4. Mindful Breathing Practices: Practice mindful breathing techniques while experiencing aromatherapy. Inhale deeply, focusing on the aroma, and exhale slowly. This can enhance the relaxation and mood-boosting benefits of the scents.

Enjoy Nourishing Winter Meals

Nourishing winter recipes encompass wholesome, seasonally inspired meals rich in essential nutrients, providing not only physical well-being but also serving as a meaningful self-care activity by fostering a connection with nourishing ingredients and the comforting ritual of preparing and enjoying a hearty, homemade meal. Here are four ways to incorporate nourishing winter meals into your diet and self-care routine:

  1. Incorporate Seasonal Produce: Choose winter-specific fruits and vegetables like root vegetables, dark leafy greens, and citrus fruits to create recipes that align with the season's nutritional offerings.

  2. Focus on Warming Ingredients: Include ingredients with warming properties, such as ginger, garlic, cinnamon, and hearty grains, to create dishes that provide comfort and nourishment during the colder months.

  3. Experiment with Nutrient-Rich Soups: Craft nutrient-dense soups by combining a variety of vegetables, legumes, and lean proteins, incorporating ingredients like bone broth for added nutritional benefits and immune support. (Some of our favorites are listed here!)

  4. Mindful Cooking Practices: Approach cooking with mindfulness, savoring the process and paying attention to the textures, flavors, and aromas of the ingredients, promoting a holistic connection with your nourishing winter meals.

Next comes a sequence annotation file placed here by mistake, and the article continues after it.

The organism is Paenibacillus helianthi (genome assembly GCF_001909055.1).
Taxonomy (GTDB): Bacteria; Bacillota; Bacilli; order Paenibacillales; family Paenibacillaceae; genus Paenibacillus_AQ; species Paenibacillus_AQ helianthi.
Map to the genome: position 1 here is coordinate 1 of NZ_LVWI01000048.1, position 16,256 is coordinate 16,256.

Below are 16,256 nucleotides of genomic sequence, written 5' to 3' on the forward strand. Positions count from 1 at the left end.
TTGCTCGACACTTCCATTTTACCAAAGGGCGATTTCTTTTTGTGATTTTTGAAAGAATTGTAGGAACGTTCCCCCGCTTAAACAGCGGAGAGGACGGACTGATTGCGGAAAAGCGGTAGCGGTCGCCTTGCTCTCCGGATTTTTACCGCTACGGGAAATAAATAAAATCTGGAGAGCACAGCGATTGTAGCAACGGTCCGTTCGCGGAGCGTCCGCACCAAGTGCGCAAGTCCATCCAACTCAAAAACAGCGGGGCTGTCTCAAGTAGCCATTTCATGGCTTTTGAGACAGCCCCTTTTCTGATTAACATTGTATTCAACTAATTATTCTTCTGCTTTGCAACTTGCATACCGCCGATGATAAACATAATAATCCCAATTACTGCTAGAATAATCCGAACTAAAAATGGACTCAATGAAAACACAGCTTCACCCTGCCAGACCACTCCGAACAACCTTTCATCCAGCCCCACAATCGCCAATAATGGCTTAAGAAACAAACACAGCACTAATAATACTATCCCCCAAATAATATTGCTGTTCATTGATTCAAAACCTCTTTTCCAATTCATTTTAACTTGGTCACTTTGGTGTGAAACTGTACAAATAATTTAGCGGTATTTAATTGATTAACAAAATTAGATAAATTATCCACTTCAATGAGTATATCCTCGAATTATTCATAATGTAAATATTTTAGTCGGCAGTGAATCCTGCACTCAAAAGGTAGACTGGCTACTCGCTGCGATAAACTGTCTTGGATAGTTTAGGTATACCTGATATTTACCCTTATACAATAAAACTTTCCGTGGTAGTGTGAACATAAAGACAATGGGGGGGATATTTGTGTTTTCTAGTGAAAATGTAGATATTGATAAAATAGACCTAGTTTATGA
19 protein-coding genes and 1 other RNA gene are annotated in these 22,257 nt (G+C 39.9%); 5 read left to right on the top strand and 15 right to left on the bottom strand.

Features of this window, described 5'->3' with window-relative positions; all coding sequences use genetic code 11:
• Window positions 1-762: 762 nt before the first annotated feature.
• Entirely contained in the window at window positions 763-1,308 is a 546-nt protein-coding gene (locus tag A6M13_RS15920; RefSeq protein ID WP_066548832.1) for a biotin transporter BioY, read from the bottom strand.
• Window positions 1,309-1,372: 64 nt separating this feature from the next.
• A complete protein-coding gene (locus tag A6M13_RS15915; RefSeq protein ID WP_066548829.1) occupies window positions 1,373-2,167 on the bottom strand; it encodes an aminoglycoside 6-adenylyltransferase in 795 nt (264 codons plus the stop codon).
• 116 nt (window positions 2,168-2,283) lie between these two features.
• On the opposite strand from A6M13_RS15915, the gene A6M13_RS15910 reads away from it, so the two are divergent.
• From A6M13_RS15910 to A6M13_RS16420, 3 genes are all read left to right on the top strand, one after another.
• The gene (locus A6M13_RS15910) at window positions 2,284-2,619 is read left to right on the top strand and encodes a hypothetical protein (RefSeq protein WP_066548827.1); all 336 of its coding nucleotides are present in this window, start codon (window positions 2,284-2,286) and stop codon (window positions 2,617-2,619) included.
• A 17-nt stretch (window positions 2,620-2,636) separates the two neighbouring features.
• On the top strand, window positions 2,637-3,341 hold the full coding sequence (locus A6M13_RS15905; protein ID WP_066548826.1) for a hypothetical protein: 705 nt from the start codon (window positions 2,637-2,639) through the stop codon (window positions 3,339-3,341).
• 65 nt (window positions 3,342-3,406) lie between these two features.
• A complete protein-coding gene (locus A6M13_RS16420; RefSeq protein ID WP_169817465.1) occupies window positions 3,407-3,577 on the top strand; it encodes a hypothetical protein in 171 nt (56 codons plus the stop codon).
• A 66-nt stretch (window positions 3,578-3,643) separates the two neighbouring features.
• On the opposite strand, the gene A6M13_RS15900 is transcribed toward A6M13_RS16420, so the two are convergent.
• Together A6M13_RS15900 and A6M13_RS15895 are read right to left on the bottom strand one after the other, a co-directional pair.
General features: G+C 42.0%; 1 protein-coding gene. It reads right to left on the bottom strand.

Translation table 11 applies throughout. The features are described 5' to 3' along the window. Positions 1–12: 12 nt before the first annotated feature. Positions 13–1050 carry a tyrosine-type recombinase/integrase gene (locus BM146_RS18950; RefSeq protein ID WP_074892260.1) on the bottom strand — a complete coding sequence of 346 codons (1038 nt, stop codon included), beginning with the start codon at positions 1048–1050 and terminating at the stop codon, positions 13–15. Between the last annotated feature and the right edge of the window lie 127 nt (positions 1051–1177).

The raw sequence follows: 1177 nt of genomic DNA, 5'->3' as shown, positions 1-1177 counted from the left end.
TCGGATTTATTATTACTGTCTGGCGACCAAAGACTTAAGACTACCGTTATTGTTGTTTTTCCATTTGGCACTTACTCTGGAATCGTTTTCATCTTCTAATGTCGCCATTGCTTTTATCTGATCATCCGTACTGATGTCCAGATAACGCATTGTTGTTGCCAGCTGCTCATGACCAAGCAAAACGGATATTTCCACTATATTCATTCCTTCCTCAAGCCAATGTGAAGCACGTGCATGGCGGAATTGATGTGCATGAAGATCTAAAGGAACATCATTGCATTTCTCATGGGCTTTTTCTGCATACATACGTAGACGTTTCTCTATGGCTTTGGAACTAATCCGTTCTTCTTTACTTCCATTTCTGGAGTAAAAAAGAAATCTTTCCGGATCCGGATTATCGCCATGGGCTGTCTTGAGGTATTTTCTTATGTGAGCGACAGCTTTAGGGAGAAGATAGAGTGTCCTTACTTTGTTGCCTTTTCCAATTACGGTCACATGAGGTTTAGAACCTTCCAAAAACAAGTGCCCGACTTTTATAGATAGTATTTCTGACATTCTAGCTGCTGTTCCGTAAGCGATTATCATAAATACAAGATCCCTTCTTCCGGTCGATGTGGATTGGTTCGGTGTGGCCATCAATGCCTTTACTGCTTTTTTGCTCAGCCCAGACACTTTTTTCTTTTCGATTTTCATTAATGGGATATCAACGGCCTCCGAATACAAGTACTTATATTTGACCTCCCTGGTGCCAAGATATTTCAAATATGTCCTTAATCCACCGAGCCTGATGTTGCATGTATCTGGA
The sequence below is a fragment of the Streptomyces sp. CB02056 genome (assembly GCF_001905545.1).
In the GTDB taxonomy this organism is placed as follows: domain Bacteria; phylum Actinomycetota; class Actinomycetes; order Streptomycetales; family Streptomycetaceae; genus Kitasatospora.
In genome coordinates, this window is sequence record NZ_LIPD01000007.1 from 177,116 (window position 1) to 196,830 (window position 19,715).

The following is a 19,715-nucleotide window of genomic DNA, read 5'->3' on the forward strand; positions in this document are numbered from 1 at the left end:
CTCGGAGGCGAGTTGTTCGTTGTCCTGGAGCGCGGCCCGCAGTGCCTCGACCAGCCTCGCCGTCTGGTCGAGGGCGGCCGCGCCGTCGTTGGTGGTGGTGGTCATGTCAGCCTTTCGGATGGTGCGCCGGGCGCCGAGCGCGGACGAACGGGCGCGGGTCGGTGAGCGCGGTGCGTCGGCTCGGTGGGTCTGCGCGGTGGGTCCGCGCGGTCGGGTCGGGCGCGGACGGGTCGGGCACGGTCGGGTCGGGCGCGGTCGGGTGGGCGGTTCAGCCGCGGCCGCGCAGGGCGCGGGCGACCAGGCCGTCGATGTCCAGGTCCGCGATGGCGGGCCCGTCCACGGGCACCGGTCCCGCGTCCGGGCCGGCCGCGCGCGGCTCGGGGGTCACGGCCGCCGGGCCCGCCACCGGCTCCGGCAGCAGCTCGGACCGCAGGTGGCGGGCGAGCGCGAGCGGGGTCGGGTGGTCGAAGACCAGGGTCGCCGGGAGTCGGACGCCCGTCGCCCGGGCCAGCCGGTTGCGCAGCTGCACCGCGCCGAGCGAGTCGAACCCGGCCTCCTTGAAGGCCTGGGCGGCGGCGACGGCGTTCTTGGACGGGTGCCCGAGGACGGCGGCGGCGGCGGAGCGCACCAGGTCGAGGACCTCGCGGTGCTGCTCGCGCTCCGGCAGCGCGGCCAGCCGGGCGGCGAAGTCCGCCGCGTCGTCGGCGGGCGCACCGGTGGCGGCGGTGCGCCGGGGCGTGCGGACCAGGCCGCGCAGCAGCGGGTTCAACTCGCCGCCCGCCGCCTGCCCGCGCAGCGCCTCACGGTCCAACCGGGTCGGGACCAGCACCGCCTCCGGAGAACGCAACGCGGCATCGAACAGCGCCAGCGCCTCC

We hope this blog post helps you incorporate three holistic self-care practices this season! If you want more holistic help, look no further than Rise and Thrive Counseling. Our holistic counselors can help address all areas of life. Reach out today to learn more. We look forward to hearing from you!




Welcome to Embrace | Overcome | Create Your Life.


I’m Terri Kiser Lankford, owner of the Rise & Thrive Counseling Practice, a Licensed Professional Counselor Supervisor (in NC), and the host here at Rise & Thrive Counseling, PLLC and the Embrace| Overcome|CreateYourLife Blog.


I’m also an entrepreneur, Syltherin, foodie on a fitness journey, complete book nerd, photography novice who happens to think music is life. 


Warning! This site is about motivation, health & wellness, and self love.  but its also about various mental health issues and may talk about subjects such as suicide, self-harm and other touchy subjects at some point. This site is not intended for youth and may be “too much” to some.


Nothing on this site should be considered a medical recommendation. I am not a doctor. Anything of interest should be discussed with your doctor or therapist, or me (in person) if you are my current client.  No guarantee of accuracy is expressed or implied. (Sorry, I have to say that.)


All writing and mental health information here are accurate to the best of my knowledge at the time of publication. However, keep in mind my opinion, and available information, changes over time.